While the long-term implications of birth problems or defects for parents concentrate on social, mental and emotional impacts, the long-term implication it has on the child would stem throughout his life, not just in his physical capacity, but also for his overall development. The child would find himself at a disadvantage as the birth problem he has acquired may present impairments that may range to both mental and physical aspects. In a physical aspect, as stated by Bennett (2004), children with birth defects need to live with physical birth anomalies that may impact their way of life and development. Major anomalies like congenital heart defects or cleft tend to require immediate surgery as it would exhibit chances of infection that may affect the entire body. Having CHD, for example, may further evolve into complications like mental retardation, limb reduction and visual and hearing impairments. Minor anomalies like facial malformations can be treated with cosmetic treatments and would not need immediate treatment. Children would also find it hard to eat and develop their motor skills faster like most newborns given the numerous treatments children with birth problems would need to undergo through throughout their lives.
In a behavioral and social aspect, as compared to normal children, children with birth defects have a disadvantage in understanding the world around them and may cause more trouble due to their limitations. Volkmar, Paul, Klin and Cohen (2005) stated that children with birth defects, like ADHD and autism record high cases of withdrawal, avoiding social contact with others despite the fact they have a high language skill due to intervention. The language disability of these children would also cause them to have temper tantrums and seizures to get the attention of their parents or peers. Children with birth problems also find it hard to adapt to social situations like making friends because they would need to be reassured consistently for attempting to reach out to others. There are also cases wherein children with birth problems exhibit cases of overactivity, inattention and aloofness. In addition to this, the US National Institute of Mental Health (2012) stated that children with birth problems tend to be rejected by peers due to their physical attributes, as well as their mental incapacities, which would often result into the development of aggressive behavior. The lack of focus to detail also causes these children to develop inattentiveness and impulsiveness, especially for those with ADHD, that may result incapacity to follow instructions .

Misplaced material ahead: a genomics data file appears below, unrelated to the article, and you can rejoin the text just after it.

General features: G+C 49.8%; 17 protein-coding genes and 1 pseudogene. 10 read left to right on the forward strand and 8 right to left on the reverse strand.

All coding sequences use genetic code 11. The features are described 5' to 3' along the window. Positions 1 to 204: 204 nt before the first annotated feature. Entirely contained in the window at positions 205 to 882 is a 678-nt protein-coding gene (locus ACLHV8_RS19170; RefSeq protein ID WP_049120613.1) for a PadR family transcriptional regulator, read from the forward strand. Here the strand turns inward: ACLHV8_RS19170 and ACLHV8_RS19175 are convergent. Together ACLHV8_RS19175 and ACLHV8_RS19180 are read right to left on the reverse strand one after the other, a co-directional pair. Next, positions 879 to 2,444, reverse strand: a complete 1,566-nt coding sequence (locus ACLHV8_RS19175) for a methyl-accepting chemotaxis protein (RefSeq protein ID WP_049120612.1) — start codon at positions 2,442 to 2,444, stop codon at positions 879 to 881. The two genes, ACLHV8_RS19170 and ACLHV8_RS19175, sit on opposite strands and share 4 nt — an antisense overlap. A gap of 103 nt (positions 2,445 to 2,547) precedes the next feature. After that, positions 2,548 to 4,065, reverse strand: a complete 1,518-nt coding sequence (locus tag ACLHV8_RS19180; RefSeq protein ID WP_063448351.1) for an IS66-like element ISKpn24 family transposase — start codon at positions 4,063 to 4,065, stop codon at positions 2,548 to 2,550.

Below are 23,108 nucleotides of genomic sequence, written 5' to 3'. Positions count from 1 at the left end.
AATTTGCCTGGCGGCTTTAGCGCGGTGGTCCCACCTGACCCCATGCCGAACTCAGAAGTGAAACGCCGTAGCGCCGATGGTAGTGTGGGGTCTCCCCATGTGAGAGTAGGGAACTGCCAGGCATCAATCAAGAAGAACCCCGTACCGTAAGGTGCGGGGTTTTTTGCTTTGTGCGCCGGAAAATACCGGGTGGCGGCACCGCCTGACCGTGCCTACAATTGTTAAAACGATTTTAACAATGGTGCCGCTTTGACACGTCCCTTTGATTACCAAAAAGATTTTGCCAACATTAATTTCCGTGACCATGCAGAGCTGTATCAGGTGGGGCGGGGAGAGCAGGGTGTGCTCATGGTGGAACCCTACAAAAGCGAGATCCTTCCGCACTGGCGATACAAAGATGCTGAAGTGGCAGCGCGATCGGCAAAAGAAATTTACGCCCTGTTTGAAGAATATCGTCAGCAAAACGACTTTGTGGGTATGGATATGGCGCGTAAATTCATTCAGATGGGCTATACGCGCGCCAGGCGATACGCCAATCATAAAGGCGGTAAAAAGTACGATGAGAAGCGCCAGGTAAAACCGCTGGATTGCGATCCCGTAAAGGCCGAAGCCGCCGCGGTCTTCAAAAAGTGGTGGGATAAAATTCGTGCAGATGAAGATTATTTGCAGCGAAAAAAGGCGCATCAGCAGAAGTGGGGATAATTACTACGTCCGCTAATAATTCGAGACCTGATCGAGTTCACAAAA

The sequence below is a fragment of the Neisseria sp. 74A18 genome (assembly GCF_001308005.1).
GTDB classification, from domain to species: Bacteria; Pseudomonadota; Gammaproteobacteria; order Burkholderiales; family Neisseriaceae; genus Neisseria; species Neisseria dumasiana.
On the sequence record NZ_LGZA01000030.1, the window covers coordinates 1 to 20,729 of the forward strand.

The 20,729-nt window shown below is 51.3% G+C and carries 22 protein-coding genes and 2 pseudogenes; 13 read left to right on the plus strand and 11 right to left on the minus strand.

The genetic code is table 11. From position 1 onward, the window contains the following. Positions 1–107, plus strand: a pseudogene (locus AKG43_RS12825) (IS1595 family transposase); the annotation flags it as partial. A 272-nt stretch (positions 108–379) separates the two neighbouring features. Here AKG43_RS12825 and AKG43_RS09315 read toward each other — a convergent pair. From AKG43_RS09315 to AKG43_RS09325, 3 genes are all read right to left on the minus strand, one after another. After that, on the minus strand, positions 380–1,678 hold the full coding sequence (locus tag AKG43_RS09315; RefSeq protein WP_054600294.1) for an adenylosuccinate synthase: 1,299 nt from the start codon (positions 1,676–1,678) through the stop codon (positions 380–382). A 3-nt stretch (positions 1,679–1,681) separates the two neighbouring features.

Finally, children with birth problems showcase poor intellectual incapacities and slow learning capabilities that may influence how they will sustain themselves in the future. Children with birth problems tend to only showcase an IQ of below 70, influencing their capacity to interact with others, take care of themselves, and even performing actively in the society. Like the causes and impact of birth problems, these intellectual disabilities for children with birth problems tend to vary from mild to profound, which would also entail their capacity to live independently and understand the world on their own. It is unknown as to how intellectual activity can be acquired as it is linked to genetic disorders like Down syndrome and even environmental factors such as exposure to chemicals. According to Wernovsky (2007), children with birth defects would find it difficult to comprehend speech and language: both receptive (the child hears and understands the concept) and expressive (children could write the words in proper grammar) languages since they cannot properly discern which words to use to answer the receptive language directed to them. For example, if the child is asked as to what item is being pointed to, they could not answer directly. Motor skills would also be delayed when it comes to children with birth problems since they tend to exhibit overactivity, becoming clumsy in the process as they cannot stop themselves from turning from one activity to the other. Fine motor skills such as drawing, cutting and counting is also a problem the children would have to live in throughout their lives as their attention is unrefined and must be monitored closely often.
There is also the difficulty in developing their visual-motor applications and planning. In the case of visual motor applications, children with birth problems would often find themselves incapable of directly coordinating their thoughts and desired images into actions especially as they grow older without assistance or intervention. Handwriting, for example, is an important visual-motor application as they would need to copy the letter or words seen in the book into a paper. Since some children, like those with CHD and ADHD, tend to exhibit inattentiveness, the act alone would be very frustrating. In the case of executive planning, children with birth problems would find it hard to create an outline of actions or a schedule they would follow for the day . Intellectual disability also disables children from remembering information and instructions, which would be crucial for them to learn skills to solve problems without support and to understand the consequences of their actions. These children would also live up to the fact that they cannot answers to important questions and ask important information they would need to discuss with their family and friends.